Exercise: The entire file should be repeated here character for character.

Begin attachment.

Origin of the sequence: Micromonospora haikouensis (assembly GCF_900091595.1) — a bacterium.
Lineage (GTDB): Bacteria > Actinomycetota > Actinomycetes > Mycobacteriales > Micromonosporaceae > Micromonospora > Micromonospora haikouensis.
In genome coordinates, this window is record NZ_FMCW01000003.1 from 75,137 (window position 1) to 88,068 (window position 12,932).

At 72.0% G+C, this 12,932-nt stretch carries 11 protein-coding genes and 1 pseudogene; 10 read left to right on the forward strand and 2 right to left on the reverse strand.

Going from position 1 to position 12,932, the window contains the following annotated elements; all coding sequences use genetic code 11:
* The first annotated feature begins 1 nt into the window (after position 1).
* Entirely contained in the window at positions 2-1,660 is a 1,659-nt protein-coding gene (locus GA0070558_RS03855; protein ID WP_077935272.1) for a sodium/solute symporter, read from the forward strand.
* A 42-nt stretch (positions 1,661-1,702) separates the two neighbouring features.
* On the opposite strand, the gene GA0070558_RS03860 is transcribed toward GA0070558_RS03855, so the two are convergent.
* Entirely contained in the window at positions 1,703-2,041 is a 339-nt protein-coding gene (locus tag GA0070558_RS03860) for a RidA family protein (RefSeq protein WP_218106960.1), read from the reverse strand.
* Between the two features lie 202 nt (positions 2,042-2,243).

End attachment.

Origin of the sequence: Micromonospora haikouensis (assembly GCF_900091595.1) — a bacterium.
Lineage (GTDB): Bacteria > Actinomycetota > Actinomycetes > Mycobacteriales > Micromonosporaceae > Micromonospora > Micromonospora haikouensis.
In genome coordinates, this window is record NZ_FMCW01000003.1 from 75,137 (window position 1) to 88,068 (window position 12,932).

At 72.0% G+C, this 12,932-nt stretch carries 11 protein-coding genes and 1 pseudogene; 10 read left to right on the forward strand and 2 right to left on the reverse strand.

Going from position 1 to position 12,932, the window contains the following annotated elements; all coding sequences use genetic code 11:
* The first annotated feature begins 1 nt into the window (after position 1).
* Entirely contained in the window at positions 2-1,660 is a 1,659-nt protein-coding gene (locus GA0070558_RS03855; protein ID WP_077935272.1) for a sodium/solute symporter, read from the forward strand.
* A 42-nt stretch (positions 1,661-1,702) separates the two neighbouring features.
* On the opposite strand, the gene GA0070558_RS03860 is transcribed toward GA0070558_RS03855, so the two are convergent.
* Entirely contained in the window at positions 1,703-2,041 is a 339-nt protein-coding gene (locus tag GA0070558_RS03860) for a RidA family protein (RefSeq protein WP_218106960.1), read from the reverse strand.
* Between the two features lie 202 nt (positions 2,042-2,243).